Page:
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  • A newly arrived Rohingya boy drinks water while standing in a line to receive food rations in Kutupalong, Bangladesh, Saturday, Sept. 30, 2017. (AP Photo/Gemunu Amarasinghe)

  • A newly arrived Rohingya boy stands in line, and displays a food rations coupon while waiting to receive dry food in Kutupalong, Bangladesh, Saturday, Sept. 30, 2017. (AP Photo/Gemunu Amarasinghe)

  • Newly arrived Rohingya girl carries food rations in Kutupalong, Bangladesh, Saturday, Sept. 30, 2017. (AP Photo/Gemunu Amarasinghe)

Sunday, October 01, 2017 10:30 am

Head of UN food agency says world must step up Rohingya aid

Associated Press

 

COX'S BAZAR, Bangladesh – The head of the United Nations' food-assistance agency on Sunday urged the international community to step up its support for the relief operation for Rohingya refugees in Bangladesh or risk "a massive catastrophic disaster."

More than half a million Rohingya Muslims have fled into Bangladesh in little more than a month to escape a Myanmar military operation that has been condemned as ethnic cleansing. The crackdown was in response to a series of deadly attacks on security posts by Muslim insurgents.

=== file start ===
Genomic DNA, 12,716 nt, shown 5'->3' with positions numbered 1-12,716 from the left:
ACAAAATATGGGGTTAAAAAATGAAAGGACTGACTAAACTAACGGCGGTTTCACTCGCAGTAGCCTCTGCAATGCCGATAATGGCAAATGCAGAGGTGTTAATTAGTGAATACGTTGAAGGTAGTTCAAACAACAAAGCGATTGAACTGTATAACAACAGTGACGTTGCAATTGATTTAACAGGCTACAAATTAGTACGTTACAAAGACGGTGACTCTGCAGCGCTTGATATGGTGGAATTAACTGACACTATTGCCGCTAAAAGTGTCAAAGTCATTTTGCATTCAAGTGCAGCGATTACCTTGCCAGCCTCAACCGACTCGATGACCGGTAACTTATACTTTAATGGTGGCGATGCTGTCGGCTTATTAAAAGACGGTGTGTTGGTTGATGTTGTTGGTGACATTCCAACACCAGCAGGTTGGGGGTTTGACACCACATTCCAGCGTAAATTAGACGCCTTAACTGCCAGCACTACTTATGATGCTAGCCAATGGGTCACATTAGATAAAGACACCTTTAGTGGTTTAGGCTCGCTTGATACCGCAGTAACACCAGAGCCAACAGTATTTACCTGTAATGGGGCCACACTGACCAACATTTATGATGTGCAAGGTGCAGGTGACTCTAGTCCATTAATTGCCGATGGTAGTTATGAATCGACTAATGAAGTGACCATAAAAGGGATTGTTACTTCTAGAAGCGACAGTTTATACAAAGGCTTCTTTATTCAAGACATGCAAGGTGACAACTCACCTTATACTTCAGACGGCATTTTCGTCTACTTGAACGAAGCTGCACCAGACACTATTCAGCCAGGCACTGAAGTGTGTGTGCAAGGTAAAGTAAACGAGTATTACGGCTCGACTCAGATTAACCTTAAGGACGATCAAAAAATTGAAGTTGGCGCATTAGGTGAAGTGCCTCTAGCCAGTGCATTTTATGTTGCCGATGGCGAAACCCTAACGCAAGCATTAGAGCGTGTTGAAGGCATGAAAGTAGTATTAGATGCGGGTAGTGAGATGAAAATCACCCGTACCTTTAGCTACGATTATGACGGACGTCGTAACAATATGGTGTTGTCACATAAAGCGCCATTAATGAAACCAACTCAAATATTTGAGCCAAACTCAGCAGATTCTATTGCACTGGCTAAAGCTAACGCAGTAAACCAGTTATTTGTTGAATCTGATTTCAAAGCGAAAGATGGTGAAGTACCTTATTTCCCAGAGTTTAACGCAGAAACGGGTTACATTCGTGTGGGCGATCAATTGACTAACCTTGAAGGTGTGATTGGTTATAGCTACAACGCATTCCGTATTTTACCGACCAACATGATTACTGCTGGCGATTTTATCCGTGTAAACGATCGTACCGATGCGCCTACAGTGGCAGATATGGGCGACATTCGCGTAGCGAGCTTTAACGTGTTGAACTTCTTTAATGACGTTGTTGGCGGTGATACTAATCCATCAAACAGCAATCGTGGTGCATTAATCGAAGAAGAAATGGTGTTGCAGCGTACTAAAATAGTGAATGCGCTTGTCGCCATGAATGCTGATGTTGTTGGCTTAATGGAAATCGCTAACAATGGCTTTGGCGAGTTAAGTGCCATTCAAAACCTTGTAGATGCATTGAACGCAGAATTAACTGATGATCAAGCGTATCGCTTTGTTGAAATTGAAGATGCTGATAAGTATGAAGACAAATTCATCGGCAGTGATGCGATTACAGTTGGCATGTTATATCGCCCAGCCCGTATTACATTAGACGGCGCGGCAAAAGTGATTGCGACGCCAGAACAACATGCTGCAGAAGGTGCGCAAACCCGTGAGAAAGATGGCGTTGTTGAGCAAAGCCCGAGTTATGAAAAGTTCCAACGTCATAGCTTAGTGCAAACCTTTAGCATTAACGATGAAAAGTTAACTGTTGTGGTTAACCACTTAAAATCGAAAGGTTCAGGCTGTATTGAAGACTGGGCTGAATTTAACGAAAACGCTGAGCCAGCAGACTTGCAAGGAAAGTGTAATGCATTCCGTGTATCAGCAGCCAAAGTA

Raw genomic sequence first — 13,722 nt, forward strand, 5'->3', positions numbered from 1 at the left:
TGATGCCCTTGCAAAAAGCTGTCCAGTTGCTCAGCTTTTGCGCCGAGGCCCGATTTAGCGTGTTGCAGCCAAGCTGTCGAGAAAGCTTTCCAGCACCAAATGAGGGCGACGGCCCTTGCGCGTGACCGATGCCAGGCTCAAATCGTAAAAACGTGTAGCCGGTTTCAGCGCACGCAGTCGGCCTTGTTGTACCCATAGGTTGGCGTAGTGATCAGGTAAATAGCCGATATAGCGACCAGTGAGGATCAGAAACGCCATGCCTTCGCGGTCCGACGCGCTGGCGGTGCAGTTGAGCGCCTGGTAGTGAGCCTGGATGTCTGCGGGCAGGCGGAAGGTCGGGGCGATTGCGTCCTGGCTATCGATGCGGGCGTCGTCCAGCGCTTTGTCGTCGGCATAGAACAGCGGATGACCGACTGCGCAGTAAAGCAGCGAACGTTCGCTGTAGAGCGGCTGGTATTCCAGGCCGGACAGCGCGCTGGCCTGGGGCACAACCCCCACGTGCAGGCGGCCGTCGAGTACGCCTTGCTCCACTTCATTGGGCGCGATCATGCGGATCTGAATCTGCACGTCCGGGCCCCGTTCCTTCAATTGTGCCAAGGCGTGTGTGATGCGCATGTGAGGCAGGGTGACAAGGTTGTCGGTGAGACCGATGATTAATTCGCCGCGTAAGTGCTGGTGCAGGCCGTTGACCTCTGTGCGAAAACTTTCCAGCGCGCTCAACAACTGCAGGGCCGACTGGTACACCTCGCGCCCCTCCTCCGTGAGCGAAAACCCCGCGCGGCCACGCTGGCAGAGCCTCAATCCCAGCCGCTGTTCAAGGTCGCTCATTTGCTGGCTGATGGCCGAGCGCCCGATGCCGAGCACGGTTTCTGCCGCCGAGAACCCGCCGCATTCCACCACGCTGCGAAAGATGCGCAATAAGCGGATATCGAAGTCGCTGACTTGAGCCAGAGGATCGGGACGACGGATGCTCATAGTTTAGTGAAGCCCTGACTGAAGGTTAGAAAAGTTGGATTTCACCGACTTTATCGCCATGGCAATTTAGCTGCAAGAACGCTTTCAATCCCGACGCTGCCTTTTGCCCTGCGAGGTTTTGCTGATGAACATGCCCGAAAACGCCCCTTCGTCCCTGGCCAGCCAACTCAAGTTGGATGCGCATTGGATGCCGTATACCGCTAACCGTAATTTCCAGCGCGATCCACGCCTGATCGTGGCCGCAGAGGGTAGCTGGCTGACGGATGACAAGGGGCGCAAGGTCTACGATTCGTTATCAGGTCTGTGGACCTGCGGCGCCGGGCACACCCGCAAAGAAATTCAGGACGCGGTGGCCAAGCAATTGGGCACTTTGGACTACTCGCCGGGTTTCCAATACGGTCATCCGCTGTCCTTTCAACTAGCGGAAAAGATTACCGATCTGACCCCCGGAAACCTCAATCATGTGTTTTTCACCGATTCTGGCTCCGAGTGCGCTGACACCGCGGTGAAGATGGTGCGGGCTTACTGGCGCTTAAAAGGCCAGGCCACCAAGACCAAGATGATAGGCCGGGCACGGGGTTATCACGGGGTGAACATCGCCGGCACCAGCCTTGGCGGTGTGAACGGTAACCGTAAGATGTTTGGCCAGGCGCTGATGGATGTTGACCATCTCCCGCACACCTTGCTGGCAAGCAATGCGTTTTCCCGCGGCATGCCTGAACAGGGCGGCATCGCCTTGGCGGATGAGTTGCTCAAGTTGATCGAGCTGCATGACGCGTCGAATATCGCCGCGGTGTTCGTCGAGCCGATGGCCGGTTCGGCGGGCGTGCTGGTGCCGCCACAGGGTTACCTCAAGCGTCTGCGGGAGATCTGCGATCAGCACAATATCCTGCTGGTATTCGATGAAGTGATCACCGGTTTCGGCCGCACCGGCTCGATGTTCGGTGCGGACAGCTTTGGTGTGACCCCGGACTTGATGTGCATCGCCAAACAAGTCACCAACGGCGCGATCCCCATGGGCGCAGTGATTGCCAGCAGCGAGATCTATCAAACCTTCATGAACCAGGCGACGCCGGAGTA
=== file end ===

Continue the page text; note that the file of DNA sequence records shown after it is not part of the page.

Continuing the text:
Authorities have housed the refugees in a number of existing camps near the border, but the huge numbers and the sheer speed of the exodus have created acute needs, including food.

"Bangladesh alone can't handle this. The international community must rally," David Beasley, head of the U.N.'s World Food Programme, said after observing a handout of food to refugees at Kutupalong camp, near Cox's Bazar.

He said the WFP needs $75 million in the next five to six months to meet current and anticipated food needs.

"We need support from around the world because you're talking about a literal humanitarian disaster," Beasley said. "If we don't get the support we need, from health care to proper nutrition and safe water and sanitation and sheltering, this could explode into a catastrophic humanitarian disaster."

The WFP says it has already enrolled around 460,000 people in the camps in a program that gives them 25 kilograms (55 pounds) of rice every two weeks for the next six months.